This episode, titled ‘Brothers in Arms’ was true to the ‘spirit’ of the previous episodes, in that it was filled with mostly speculative accounts and at time outright falsehoods, probably in an attempt to get viewers interested in the account of the growth of the Christian church provided for us in the book of Acts. It seems to have been taken from Acts, Chapters 8 and 9. .
In its defense, It is commendable that there is an account of young women serving talking about Jesus and one of them (Tabitha) being led to believe in Jesus by another (Joanna). Not an account in the book of Acts, but nice to see.
We are introduced to James The Just (Jesus’ brother) early on in the episode, in a scene that shows a sleeping James having a dream about his boyhood in which he saw the boy Jesus teaching in the Synagogue , a story recorded in Luke, Chapter 2 (Jesus teaching in the synagogue when he was 12 years old). The dream account in A.D., as well as the other scenes including James are for the most part, are foreign to scripture.
We are also introduced to the Ethiopian eunuch, an actually character recorded in Acts, Chapter 8. The Acts account is of course much shorter than all of the drama surrounding him in A.D. In the Acts 8:26 – 40 account we are told that he was returning to his home country after having visited Jerusalem to worship when Phillip found him reading from the prophet Isaiah, explained the scriptures to him and subsequently baptized him. The A.D. episode provides us with all sorts of extra biblical information concerning the Ethiopian and his visit to Jerusalem that is also foreign to scripture.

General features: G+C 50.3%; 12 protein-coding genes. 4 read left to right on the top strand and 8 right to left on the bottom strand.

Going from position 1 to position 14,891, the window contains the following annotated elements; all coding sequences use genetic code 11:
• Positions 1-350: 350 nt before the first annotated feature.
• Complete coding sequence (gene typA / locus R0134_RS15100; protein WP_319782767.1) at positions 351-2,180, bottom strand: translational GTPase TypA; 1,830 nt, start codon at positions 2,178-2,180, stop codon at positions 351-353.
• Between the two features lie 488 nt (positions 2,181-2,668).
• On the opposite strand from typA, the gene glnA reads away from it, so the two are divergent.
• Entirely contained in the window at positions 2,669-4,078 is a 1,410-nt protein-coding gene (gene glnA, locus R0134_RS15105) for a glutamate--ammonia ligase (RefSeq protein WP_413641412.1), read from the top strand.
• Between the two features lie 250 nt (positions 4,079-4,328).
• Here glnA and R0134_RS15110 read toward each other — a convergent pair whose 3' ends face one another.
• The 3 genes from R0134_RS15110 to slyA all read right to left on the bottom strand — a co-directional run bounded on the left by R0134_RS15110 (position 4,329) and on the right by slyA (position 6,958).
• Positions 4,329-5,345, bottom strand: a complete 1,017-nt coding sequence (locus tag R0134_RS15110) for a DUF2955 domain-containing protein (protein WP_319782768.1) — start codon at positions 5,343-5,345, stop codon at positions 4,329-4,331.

We see Simon the Zealot, still fearful of Saul, contacting an old friend, a leader of the Jewish zealots who hated Rome, and ending up in a conspiracy to have Saul killed at the behest of Leah, Caiaphas’ wife, who felt that her husband was too ‘chicken’ to do what needed to be done. Again, not in the biblical record.
Of course we also are treated to more about Saul, his release from prison, Caiaphas attempt to get him to return to his former Jewish religion, his interaction with the disciples, and his finally departing Jerusalem. Saul again comes across as a bit arrogant in his dealings with the disciples again, seemingly ‘schooling’ them again concerning their mission as Jesus’ disciples. As in the last episode, he seems a bit arrogant and compassionless when it comes to the disciples. In a scene that has him preaching in the streets of Jerusalem, he tells his audience that Jesus offers a better life (Joel Osteen, anyone) and freedom from Roman tyranny We also hear bits and pieces of some of Paul’s teachings recorded in his other writings, but not the message that “Christ died for our sins”.
At the end of the episode Paul is departing Jerusalem, sent off (kicked out) by Peter, James having been deemed by James a danger to himself and other believers in Jerusalem. Nevertheless, Peter gives him a big hug at the ‘send off’ and tells him God has a bigger plan for him. In Acts 9, Saul was taken to Caesarea and sent to Tarsus because some of the Hellenists, against whom he had spoken and disputed, wanted to kill him.
In following A.D. I’ve also asked believers with whom I work or associate what they thought of the series and few have watched it, mostly due to so much being added to the biblical account. They seem to feel that being true to scripture is significant when dealing with the Bible. On the other hand, there is a host of leaders of some of today’s most notable ministries that really love the show. I’m not going to name names, but if you’re interested go here, scroll down and click the question “What are leaders saying about A.D. The Bible Continues?”. You can even get an official A.D. The Bible Continues ‘Church Kit’.
I’ll let you be the judge of that. And again, if there is a review of the latest episode over at Issues, Etc., I will post the link. J